Depression is REAL…

There has always been discussion and perception about what depression is and what depression is not.  Let me share what I have found depression to be.  It is real. It is sometimes debilitating.  It is oftentimes misunderstood.  It is a medical condition. It impacts people regardless of race, sex, age, religion, or financial status.  You, the reader are most likely one who either battles depression or knows someone who does.  It is too often shrouded in shame and secrecy. It is treatable.  Although it is a battle with and for the mind, it is a winnable one. What I have found to NOT be true of depression is that one is always sad or blue.  It does not mean one is weak or deficient spiritually or emotionally.

When I was an elementary age girl, my mother used to say I was “an old soul”, and call me her “melancholy baby”.  I remember once asking my mother what melancholy meant and she said “well baby, it’s when someone is kind of sad or blue”.  Before I was diagnosed with depression as an adult I would explain certain feelings and episodes as me just being melancholy.

The person battling depression may be, in fact frequently IS the one providing encouragement, laughter, inspiration and comfort to others.  The depressed person can be in a room full of people – strangers or loved ones, it doesn’t matter, and still feel alone and isolated.  We feel like nobody can or will provide to us or our situation what we provide to others.

I don’t like to say me and others “suffer” from depression, but rather that we “battle” depression.  Even with medication, each and every situation brings with it a choice to battle or to succumb to the nasty monster called depression.  It is not always easy to remember that we have a choice – which is why we sometimes consider and even attempt suicide.  We have to be reminded that we have a choice to battle rather than succumb. Then, once we choose to battle, we have to summon the energy and resources (hope, prayer, reading, writing, music, other people’s inspiration, etc.) to fight. Sometimes we are successful, and sometimes we are not.

As often as you can, and to as many people at you can, please pay a sincere compliment.  Send an encouraging note, card, or text.  Let someone know they are valuable.  It may be uncomfortable for you, but it could be a matter of life and death to that other person.

And to the reader who is battling depression, you MUST believe, even when everything tells you not to, you MUST believe that I get it. I get YOU.  I care, and I am here.  One hundred percent of the time you can reach out to me and I’ll throw you a life line, pull you in, and walk with you.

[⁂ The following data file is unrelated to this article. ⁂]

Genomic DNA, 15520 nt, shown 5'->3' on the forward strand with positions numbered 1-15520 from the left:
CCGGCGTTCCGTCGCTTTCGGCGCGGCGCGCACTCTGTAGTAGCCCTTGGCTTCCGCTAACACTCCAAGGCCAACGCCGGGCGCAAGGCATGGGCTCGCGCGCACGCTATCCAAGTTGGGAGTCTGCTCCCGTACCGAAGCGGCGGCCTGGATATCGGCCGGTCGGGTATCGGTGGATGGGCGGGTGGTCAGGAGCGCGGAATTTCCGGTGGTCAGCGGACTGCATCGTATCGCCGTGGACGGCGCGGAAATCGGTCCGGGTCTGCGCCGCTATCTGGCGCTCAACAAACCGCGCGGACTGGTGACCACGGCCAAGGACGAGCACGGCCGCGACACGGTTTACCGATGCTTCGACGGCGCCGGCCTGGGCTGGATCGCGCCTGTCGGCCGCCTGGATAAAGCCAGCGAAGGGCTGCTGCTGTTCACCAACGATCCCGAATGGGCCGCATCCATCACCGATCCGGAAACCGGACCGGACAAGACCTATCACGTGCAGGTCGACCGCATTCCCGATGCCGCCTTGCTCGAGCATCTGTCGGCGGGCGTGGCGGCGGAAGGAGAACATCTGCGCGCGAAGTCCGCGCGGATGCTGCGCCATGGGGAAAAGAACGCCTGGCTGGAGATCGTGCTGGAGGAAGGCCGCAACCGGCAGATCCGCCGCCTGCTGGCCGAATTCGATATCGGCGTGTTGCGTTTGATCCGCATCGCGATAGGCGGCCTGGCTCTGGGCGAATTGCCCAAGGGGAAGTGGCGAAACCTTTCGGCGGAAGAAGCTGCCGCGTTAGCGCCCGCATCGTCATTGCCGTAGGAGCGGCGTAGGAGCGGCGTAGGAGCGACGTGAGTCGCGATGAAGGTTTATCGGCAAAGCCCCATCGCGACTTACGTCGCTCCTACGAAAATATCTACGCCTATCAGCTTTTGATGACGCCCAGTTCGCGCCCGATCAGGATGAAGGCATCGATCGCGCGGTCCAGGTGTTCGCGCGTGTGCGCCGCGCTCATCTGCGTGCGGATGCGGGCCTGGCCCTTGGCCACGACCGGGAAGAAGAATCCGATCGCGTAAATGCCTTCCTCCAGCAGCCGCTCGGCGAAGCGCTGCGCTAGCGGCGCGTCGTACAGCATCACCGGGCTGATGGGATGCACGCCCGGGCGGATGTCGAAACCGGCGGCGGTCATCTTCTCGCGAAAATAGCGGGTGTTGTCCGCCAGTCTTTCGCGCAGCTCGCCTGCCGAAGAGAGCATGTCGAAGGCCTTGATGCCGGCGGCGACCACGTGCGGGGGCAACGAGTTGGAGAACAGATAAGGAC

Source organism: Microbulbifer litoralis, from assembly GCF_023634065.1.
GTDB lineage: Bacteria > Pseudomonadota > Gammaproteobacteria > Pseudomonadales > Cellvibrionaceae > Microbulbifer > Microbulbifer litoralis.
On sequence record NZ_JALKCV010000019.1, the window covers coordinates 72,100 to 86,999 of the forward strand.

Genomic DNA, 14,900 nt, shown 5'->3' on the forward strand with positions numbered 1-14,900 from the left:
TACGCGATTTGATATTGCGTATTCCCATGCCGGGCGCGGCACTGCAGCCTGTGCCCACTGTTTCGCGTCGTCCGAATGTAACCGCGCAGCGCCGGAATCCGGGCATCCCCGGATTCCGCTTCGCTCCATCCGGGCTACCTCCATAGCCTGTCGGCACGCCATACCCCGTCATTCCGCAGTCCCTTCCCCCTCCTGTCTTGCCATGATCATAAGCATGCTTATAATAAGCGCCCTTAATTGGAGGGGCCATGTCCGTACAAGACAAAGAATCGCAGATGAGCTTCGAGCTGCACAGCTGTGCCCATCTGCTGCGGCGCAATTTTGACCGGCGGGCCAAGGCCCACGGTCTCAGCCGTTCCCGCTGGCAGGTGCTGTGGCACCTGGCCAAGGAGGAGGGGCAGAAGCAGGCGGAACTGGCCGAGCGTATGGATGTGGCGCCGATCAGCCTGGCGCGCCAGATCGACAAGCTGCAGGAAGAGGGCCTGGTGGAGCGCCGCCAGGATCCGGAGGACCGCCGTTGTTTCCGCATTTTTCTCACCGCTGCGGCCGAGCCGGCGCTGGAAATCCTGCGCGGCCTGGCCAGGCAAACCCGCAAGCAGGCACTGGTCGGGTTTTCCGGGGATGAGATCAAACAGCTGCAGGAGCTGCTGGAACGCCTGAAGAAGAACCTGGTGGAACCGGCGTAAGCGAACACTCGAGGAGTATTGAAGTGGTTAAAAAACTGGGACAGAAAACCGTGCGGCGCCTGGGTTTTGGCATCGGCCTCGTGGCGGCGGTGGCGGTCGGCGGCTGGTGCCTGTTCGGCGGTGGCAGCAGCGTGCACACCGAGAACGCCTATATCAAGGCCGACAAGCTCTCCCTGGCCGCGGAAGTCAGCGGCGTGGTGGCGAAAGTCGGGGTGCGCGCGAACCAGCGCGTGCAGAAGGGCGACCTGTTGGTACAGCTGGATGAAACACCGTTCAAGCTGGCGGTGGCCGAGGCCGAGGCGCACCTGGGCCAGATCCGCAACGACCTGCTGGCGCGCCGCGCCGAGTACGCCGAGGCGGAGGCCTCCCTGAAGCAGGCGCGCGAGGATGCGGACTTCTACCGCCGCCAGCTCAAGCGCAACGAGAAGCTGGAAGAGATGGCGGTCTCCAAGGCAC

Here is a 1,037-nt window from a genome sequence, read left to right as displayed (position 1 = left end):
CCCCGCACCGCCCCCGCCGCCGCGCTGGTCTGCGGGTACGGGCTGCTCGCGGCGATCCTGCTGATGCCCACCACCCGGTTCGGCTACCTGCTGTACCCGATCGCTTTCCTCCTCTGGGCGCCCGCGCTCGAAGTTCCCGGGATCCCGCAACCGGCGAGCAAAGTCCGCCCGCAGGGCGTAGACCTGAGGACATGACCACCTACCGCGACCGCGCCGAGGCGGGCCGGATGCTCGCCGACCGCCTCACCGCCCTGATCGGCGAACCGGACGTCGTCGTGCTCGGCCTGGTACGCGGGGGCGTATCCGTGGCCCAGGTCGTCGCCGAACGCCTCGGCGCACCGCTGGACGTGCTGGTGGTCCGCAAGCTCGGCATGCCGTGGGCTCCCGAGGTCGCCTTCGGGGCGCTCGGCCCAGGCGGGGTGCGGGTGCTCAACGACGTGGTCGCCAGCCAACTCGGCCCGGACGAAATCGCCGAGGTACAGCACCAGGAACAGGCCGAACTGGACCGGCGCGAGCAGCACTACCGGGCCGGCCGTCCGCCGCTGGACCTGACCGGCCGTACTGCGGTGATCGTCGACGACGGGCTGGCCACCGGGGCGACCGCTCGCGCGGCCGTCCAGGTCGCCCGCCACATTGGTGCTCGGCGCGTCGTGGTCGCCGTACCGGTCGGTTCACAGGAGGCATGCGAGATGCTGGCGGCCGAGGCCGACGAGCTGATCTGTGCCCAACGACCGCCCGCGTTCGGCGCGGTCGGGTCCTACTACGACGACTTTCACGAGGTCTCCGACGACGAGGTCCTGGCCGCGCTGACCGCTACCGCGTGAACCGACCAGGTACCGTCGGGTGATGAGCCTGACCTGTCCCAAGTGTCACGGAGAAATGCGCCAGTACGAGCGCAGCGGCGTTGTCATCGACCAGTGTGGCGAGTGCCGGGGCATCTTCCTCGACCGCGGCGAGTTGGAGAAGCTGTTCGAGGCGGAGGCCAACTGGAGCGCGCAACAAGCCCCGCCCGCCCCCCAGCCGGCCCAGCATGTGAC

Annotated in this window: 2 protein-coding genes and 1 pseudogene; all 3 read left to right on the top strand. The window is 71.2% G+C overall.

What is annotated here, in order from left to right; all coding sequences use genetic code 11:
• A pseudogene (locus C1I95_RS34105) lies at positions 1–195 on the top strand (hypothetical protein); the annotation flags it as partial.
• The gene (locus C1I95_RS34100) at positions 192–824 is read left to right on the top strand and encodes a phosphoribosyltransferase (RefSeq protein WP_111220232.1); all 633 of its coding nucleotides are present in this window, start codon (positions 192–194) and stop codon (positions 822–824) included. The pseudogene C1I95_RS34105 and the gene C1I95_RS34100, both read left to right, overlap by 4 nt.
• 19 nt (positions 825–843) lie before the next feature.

Sorry so long this time – just felt this message needed to be given. Let’s talk about it.


2 thoughts on “Depression is REAL…

  1. Whew!!!!! You on fire author Dionne!!! Powerful, relatable, and knowledgeable. It is so true that the feeling of isolation is felt in a room full of people. It is a “battle” and so misunderstood. But you know… What gets so bad that people end their life.. ie Robin Williams, or an article I read today of an actor when ended his life in 2013 due to depression. Why do some people choose to battle with meds? What are the statistics of people diagnosed with depression? And of those people are the “actively” dealing with it or just ignoring it.

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    1. Thanks for the feedback Eb. In America, about 9% of the population struggles with depression. Of those, about 50% also struggle with anxiety. Some people, like me, use prescription medication to help battle depression. The reason is because the meds help with the chemical imbalance in the brain that causes depression. Robin Williams and many others like him, in my experience and in my opinion take their own lives, because that is really and truly the BEST OPTION AT THAT MOMENT to deal with the pain. When a person who battles depression is at the point of suicide, they, excuse, WE, because I have been there, really believe that death is preferred over the weariness, hopelessness, isolation, and despair we are experiencing at that time. An outsider looking in may say “well all they had to do was reach out or call someone”. Well when you are out to sea on a little raft, drowning, and all you can see are raging waters and tormenting winds, with no lifeline, lighthouse, or land in sight you don’t see the point in shouting for help, because you can’t imagine that anyone will hear you.

      Liked by 1 person

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